How they hacked it: The MiFare RFID crack explained

A look at the research behind the chip compromise

Last month, the Dutch government issued a warning about the security of access keys based on the ubiquitous MiFare Classic RFID chip. The warning comes on the heels of an ingenious hack, spearheaded by Henryk Plotz, a German researcher, and Karsten Nohl, a doctoral candidate in computer science at the University of Virginia, that demonstrated a way to crack the encryption on the chip.

Millions upon millions of MiFare Classic chips are used worldwide in contexts such as payment cards for public transportation networks throughout Asia, Europe and the U.S. and in building-access passes.

The report asserts that systems employing MiFare will likely be secure for another two years, since hacking the chip seems to be an involved and expensive process. But in a recent report published by Nohl, titled "Cryptanalysis of Crypto-1," he presents an attack that recovers secret keys in mere minutes on an average desktop PC.

In December, Nohl and Plotz gave a presentation on MiFare's security vulnerabilities at the 24th Chaos Communications Congress (24C3), the annual four-day conference organized by Germany's notorious hacking collective, the Chaos Computer Club (CCC). Thousands of hackers from far-flung locales converged on Berlin between Christmas and New Year's for a raft of talks and project demonstrations.

In their popular talk at 24C3, punctuated by bursts of raucous applause, Nohl presented an overview of radio frequency identification security vulnerabilities and the process of hacking the MiFare chip's means of encryption, known as the Crypto-1 cipher. "This is the first public announcement that the Crypto-1 cipher on the MiFare tag is known," said Nohl in December at the 24C3 talk. "We will give out further details next year."

Get out the microscopes

To hack the chip, Nohl and Plotz reverse-engineered the cryptography on the MiFare chip through a painstaking process. They examined the actual MiFare Classic chip in exacting detail using a microscope and the open-source OpenPCD RFID reader and snapped several in-depth photographs of the chip's architecture. The chip is tiny -- about a 1-millimeter-square shred of silicon -- and is composed sed of several layers.

The researchers sliced off the minuscule layers of the chip and took photos of each layer. There are thousands of tiny blocks on the chip -- about 10,000 in all -- each encoding something such as an AND gate or an OR gate or a flip-flop.

Analyzing all of the blocks on the chip would have taken forever, but there was a shortcut. "We couldn't actually look at all 10,000 of these small building blocks, so we wanted to categorize them a bit before we started analyzing," said Nohl at 24C3. "We observed that there aren't actually 10,000 different ones. They're all taken from a library of cells. There are only about 70 different types of gates; we ended up writing MATLAB scripts that once we select one instance of a gate finds all the other ones."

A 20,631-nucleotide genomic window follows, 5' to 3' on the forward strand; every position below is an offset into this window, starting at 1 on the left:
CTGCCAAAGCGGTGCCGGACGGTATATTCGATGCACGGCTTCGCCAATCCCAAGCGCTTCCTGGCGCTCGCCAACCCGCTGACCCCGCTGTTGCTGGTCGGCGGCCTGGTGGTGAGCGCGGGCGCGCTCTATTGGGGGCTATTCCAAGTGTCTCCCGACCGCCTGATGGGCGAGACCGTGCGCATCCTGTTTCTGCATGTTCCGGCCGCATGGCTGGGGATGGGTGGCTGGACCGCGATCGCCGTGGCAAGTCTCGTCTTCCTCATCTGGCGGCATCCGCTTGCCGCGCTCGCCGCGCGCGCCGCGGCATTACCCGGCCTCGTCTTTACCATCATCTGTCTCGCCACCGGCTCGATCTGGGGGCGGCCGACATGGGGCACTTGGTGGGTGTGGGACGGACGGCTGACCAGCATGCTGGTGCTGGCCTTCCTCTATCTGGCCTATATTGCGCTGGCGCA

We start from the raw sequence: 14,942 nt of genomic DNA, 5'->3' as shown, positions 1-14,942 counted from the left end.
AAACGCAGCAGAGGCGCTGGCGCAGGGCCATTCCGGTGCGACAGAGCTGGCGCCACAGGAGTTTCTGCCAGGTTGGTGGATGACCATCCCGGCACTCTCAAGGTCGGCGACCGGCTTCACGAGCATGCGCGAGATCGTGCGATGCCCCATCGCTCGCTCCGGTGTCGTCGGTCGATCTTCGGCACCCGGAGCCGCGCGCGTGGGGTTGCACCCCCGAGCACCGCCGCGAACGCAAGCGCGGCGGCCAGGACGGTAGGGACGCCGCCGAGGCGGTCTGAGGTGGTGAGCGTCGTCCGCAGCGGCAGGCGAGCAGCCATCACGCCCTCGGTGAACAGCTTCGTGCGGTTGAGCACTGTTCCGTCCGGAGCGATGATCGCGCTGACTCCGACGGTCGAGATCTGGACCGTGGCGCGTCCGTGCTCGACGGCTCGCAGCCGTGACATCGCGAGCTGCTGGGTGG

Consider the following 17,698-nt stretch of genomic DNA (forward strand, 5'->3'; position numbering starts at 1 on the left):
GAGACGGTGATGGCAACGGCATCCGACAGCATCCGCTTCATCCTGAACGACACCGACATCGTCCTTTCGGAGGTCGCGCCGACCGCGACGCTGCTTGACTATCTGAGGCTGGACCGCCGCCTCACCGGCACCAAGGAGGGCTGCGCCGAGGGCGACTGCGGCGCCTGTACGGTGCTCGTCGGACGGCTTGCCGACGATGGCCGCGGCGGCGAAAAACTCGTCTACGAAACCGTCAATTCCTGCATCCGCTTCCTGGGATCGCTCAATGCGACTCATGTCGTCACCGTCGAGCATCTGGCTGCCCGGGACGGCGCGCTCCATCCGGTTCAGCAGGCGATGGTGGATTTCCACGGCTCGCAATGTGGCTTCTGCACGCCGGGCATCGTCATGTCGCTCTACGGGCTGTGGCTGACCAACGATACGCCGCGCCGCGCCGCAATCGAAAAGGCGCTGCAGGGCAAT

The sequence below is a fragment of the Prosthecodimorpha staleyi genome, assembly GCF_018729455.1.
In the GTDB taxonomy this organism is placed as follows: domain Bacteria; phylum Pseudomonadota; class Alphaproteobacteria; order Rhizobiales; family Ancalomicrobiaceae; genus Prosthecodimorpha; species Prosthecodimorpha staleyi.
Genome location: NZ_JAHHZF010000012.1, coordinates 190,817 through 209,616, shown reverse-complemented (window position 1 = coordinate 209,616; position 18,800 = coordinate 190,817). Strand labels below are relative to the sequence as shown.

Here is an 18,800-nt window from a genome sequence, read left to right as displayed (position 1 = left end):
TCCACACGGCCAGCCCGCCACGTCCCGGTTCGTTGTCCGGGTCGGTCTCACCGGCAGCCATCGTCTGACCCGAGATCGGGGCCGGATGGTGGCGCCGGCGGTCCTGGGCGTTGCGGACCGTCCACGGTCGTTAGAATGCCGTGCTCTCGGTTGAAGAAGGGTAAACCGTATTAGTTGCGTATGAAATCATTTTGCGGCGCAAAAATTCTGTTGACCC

To find the cryptographically important regions of the chip, Nohl and Plotz scanned for clues in the blocks: long strings of flip-flops that would implement the register important to the cipher, XOR gates that are virtually never used in control logic, and blocks on the edge of the chip that were sparsely connected to the rest of the chip, but strongly connected to each other.

They then reconstructed the circuit using their data, and from the reconstruction, they read the functionality. It was a painful process, but once it was done, the researchers had decoded the security on the chip, unveiling several vulnerabilities. Among the potential security risks they uncovered was a 16-bit random number generator that was easy to manipulate -- so easy, in fact, that they were able to coax the generator into producing the same "random" number in every transaction, effectively crippling the security.

Simpler from here on out

A potential attacker wouldn't have to go through all of the steps that Nohl and Plotz had to undertake to hack the RFID chip. A diagram of the Crypto-1 cipher, published in Nohl's recent paper, shows that the heart of the cipher is a 48-bit linear feedback shift register and a filter function. To find bits of the key, an attacker would send challenges to the reader and analyze the first bit of key stream sent back to the reader.

Though there are some tricks to generating these challenges, it is computationally not a terribly expensive, or expansive, procedure. "The number of challenges needed to recover key bits with high probability varies for different bits, but generally does not exceed a few dozen," writes Nohl in the paper.

At 24C3, Nohl warned against the increasing ubiquity of RFID tags. "We need some level of authentication, some security that has yet to be added to many of these applications," he said. He pointed to the increasing use of RFID tags in public transit systems, car keys, passports, and even World Cup tickets -- and the potential worrying privacy implications of large-scale RFID tagging of products by big retailers such as Wal-Mart Stores Inc.

The gist? If you rely on MiFare Classic security for anything, you may want to start moving to a different system.

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